I blew it. As soon as I heard the ping off the crossbar, I just thought: That’s it. You just saw your dream go out the window. I had just come down the ice on a 3-on-1 rush in the 2007 NCAA Championship. Tie game. Thirty seconds left. Puck on my stick. The exact moment every kid daydreams about. Just me and the goalie. I fired it high glove.
I was crushed. I was playing for Michigan State, the team I grew up cheering for, against Boston College. Their roster was filled with a dozen NHL prospects. Our guys were nervous before the game. I know I was. We were heavy underdogs.
This game meant so much to me, because my family always bled green and white. There was definitely no maize and blue around my house. My grandfather went to Michigan State. My dad went there. Both of them were in the stands for the game.
The puck caromed off the post and rolled to the corner. At this point, I was at the lowest of lows. I had my chance, and I blew it. There’s 30 seconds left. I circle up toward the boards. Boston College tries to clear it, but our defenseman pinches and keeps the puck in. I cover for him at the point. He chips the puck behind the net. My teammate gets to the puck. He’s got a chance. I make a move toward the front of the net. He looks up.
Out of nowhere, the puck is once again on my stick. I’m right in front.
I stab at the puck.
Next thing I know, the goalie is looking behind him.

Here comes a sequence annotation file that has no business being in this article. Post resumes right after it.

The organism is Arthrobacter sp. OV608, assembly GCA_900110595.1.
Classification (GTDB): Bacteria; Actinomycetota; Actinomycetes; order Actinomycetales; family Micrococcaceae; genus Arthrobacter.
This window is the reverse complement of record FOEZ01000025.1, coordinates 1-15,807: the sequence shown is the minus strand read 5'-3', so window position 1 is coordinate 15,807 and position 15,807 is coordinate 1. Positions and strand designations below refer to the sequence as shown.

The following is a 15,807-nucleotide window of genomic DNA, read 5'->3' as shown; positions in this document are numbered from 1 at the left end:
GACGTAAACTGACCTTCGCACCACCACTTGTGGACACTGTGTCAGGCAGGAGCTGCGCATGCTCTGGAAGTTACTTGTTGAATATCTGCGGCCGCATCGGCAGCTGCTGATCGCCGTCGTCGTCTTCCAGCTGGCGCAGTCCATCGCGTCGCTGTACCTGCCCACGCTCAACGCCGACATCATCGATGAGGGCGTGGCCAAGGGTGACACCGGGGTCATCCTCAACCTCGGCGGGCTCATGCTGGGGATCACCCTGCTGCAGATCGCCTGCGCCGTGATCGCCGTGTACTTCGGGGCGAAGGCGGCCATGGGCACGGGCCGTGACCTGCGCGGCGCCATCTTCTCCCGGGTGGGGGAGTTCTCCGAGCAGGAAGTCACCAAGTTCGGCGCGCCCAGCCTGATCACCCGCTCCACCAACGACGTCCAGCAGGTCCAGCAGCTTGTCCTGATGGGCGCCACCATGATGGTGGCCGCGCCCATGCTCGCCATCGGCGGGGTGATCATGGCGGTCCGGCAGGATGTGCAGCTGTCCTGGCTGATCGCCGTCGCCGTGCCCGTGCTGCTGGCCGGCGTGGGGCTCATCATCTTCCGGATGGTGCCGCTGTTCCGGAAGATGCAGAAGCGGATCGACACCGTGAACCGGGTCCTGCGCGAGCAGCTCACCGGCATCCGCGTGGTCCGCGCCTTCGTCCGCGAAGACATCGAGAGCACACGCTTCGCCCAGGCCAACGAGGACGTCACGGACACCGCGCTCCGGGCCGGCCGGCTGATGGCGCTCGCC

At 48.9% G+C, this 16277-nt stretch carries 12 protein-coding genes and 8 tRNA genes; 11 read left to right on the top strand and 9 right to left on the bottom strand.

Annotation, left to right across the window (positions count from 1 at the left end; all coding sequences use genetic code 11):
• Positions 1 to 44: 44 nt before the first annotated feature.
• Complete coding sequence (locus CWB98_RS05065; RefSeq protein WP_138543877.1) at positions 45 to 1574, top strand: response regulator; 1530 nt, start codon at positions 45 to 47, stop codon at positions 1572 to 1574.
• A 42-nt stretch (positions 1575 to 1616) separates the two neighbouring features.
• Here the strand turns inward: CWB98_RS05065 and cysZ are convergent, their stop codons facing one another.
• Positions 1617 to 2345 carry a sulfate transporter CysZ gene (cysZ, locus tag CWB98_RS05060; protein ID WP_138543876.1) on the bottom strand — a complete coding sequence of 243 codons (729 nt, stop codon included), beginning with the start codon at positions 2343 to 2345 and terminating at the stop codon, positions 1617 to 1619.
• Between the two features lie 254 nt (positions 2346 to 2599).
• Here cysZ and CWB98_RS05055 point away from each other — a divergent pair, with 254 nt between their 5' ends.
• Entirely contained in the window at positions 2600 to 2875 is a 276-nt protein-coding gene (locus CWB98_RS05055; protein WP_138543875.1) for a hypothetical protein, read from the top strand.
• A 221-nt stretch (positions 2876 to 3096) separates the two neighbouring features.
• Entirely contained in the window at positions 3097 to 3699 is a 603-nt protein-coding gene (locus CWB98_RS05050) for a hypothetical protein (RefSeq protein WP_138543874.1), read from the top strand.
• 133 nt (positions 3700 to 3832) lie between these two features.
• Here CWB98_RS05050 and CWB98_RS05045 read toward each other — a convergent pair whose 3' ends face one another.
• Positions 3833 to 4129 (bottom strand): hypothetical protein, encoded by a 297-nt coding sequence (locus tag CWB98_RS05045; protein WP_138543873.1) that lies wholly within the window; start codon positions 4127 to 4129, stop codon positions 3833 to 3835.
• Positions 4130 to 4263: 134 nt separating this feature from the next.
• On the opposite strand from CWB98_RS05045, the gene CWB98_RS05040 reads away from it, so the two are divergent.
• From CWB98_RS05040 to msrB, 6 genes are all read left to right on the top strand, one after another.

The puck is in the net.
The puck is in the net?!
I’m stumbling. I almost fall down. I’m freaking out. My teammates mob me in the corner. What is happening?
I literally feel like I’ve blacked out for a few seconds.
The first thing I see is my buddy’s face. He’s screaming.
“Dude. Oh my god. Do you know what just happened?!”
We just won the national title.
Playing at Michigan State was some of the best years of my life. Every road is different, of course, but in my family, it was all about college hockey. True story: There were a few colleges scouting me by my junior year of high school, but the coach at Michigan State saw me play at a select tournament in Minnesota and approached my dad afterward.
The conversation went like this:
“Sir, I was pretty impressed with your son out there, and we’d like to offer h– …”
“We’ll take it! We’ll take it!”
He didn’t even get to finish his pitch. I was already a Spartan. A lot of parents might have seen dollar signs, or just been blinded by the thought of their kid playing in the NHL. But my dad was always like, “Imagine the feeling of putting on the green and white jersey and playing for the entire school? How cool would that be?”
And he was right. It was cooler than I could’ve imagined. And it’s not just about the hockey stuff, like the racks of free sticks and the professional training staff (thanks, Mike Vorkapich, for making me puke the first day of conditioning), it’s about the college experience as a whole. Little stuff like showing up the first day on campus in East Lansing and seeing everybody in green hoodies building their loft beds in the dorm. Everything’s buzzing. You get hit with a feeling that you’re part of something bigger. A real community.
The first day on campus, every student gets a keychain with the Michigan State fight song lyrics on it. This comes in handy, because when you’re a freshman on the hockey team, it’s your duty to stand up in front of the entire team during the pregame lunch and sing the fight song at the top of your lungs.
On the banks of the Red Cedar,
There’s a school that’s known to all!
(My voice is terrible.)